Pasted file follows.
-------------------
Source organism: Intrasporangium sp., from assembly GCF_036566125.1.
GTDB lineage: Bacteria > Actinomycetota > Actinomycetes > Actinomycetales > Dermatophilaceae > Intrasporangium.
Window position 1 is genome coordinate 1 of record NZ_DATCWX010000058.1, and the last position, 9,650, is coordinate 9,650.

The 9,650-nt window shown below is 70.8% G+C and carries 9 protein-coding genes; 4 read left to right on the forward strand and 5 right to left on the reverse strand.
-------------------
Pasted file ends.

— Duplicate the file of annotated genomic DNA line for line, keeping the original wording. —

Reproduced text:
Source organism: Intrasporangium sp., from assembly GCF_036566125.1.
GTDB lineage: Bacteria > Actinomycetota > Actinomycetes > Actinomycetales > Dermatophilaceae > Intrasporangium.
Window position 1 is genome coordinate 1 of record NZ_DATCWX010000058.1, and the last position, 9,650, is coordinate 9,650.

The 9,650-nt window shown below is 70.8% G+C and carries 9 protein-coding genes; 4 read left to right on the forward strand and 5 right to left on the reverse strand.